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Obama budget would boost renewables, nix oil and gas tax breaks
President Barack Obama called today for boosting funding for pipeline safety and renewable energy while again proposing to roll back several tax breaks for the oil and gas industry.
In his fiscal 2013 budget proposal, submitted to Congress today, Obama proposed boosting research funding and extending tax credits for clean energy as well as providing more money for energy-efficiency programs. He also called for rolling back oil and gas “tax preferences” worth $40 billion over 10 years.
It is the fourth straight year Obama has called for rolling back tax breaks for the oil and gas industry, but that call — and the budget more generally — is largely a symbolic statement because it stands little chance to pass through Congress.
Obama teased at the proposals during his State of the Union address, in which he outlined what he called a national economic “blueprint.”
“It’s time to end the taxpayer giveaways to an industry that rarely has been more profitable, and double down on a clean-energy industry that never has been more promising,” he said.
The president’s budget would boost renewable energy in a number of ways, most notably by extending key tax credits for renewable-energy production and clean-energy manufacturing. And it significantly boosts funding for research and development into a range of alternative-energy technologies and advanced vehicles.
The White House said those proposals would help the administration achieve its goal of putting 1 million electric cars on the road by 2015 and doubling the percentage of electricity from low-carbon sources like natural gas and wind by 2035 through Obama’s plan for a clean-power mandate.
The proposal indicates that Obama wants to aggressively promote federal support of renewable energy, even amid continuing Republican criticism of the administration’s loan guarantee to the now-bankrupt company Solyndra LLC, a California solar-panel maker.
The Pipeline and Hazardous Materials Safety Administration, which administers pipeline-safety programs, would get a $75 million boost to $276 million. Pipeline safety in particular would get $67 million more than last year, including to hire more federal inspectors and bolster a state pipeline-safety grant program.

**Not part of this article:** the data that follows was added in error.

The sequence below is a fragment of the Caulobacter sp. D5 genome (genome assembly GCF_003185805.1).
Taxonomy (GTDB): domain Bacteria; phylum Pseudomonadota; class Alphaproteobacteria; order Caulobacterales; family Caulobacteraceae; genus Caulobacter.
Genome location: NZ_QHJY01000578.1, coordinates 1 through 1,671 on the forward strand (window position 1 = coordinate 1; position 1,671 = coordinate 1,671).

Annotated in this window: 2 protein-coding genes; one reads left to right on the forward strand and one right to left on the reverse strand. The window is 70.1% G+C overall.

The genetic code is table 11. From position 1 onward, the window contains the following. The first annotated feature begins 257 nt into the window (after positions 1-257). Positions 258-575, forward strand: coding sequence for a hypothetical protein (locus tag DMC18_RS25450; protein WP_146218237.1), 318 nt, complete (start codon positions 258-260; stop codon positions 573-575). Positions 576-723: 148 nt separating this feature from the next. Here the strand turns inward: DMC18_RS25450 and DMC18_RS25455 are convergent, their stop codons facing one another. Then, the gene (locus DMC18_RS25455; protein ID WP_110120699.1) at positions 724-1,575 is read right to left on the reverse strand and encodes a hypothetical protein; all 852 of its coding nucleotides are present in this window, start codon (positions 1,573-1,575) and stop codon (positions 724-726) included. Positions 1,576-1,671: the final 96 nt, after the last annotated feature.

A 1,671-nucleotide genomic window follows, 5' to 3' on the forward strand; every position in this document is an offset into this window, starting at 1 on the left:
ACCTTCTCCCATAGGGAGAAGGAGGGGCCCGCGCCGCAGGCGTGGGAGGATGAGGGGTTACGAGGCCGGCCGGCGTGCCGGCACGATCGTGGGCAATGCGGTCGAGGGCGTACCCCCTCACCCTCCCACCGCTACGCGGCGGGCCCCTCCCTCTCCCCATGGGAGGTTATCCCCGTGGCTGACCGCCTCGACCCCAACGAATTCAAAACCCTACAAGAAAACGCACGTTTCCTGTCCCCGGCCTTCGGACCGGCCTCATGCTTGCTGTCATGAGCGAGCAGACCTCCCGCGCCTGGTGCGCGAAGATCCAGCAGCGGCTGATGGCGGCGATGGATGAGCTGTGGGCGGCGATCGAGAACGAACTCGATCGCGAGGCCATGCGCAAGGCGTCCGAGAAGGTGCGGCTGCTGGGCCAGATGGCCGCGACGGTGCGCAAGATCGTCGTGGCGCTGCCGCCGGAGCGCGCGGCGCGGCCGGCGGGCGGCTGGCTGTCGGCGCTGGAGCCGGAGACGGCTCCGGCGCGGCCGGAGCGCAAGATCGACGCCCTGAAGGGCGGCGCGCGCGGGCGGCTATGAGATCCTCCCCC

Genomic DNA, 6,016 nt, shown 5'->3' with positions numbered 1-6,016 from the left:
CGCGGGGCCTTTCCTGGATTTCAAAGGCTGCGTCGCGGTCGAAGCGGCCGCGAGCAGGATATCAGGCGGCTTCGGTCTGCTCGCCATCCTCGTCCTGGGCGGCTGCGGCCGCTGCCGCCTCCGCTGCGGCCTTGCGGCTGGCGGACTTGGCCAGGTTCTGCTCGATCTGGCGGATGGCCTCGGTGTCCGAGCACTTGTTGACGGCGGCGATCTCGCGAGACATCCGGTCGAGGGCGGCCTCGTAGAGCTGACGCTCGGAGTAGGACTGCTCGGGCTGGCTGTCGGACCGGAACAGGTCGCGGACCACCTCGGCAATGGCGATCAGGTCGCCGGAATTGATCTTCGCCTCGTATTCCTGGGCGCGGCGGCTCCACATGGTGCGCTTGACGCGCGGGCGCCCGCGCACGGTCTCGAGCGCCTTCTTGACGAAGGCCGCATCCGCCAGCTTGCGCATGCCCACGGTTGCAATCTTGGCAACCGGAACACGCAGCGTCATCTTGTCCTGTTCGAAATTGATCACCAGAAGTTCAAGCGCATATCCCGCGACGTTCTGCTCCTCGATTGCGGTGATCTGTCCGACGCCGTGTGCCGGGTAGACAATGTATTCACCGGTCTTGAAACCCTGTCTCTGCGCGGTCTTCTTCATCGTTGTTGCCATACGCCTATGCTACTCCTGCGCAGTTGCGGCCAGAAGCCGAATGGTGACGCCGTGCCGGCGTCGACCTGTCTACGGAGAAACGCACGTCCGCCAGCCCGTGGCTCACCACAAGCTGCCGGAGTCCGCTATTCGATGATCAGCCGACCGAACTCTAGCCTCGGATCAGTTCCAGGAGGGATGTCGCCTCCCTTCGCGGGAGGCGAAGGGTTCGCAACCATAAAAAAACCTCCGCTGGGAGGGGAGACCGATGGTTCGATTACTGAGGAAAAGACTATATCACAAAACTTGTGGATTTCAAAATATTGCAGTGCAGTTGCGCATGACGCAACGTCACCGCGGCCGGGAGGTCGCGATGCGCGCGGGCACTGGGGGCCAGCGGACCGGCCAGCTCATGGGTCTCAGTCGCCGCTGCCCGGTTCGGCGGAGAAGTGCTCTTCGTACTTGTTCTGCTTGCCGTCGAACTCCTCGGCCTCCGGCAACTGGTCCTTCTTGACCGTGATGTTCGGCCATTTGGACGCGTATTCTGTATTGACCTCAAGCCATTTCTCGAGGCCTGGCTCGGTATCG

While the proposal to roll back oil and gas tax breaks probably won’t go anywhere in Congress, it nonetheless will serve as an indicator of Obama’s policy platform and vision ahead of the 2012 election. And it sets up a fight with the oil and gas industry, which quickly responded to the proposal.
American Petroleum Institute President Jack Gerard told reporters it’s an example of how “his actions don’t match his words.”
The call for rolling back the tax breaks comes just weeks after Obama called for more domestic oil and gas production in his State of the Union speech.
Gerard also called the proposal bad policy because it would hurt an industry that has boosted the economic recovery, costing jobs and potentially sending some oil and gas investments to other nations. If the industry tax breaks were eliminated, Gerard said domestic oil and gas production would fall, meaning less revenue for the government.
“If the president is interested in balancing the budget, the way to generate revenues is to create economic activity, not penalize the best job creator in the country,” Gerard said.
Rep. Doc Hastings, R-Wash., chairman of the House Natural Resources Committee, said in a statement that “instead of promoting new American energy production, this budget will make energy more expensive for American families and small businesses by imposing new taxes and fees.”
But environmental and alternative-energy advocates praised the budget. They have long called the energy industry tax breaks as unfair and said they discourage much-needed investment in cleaner energy sources.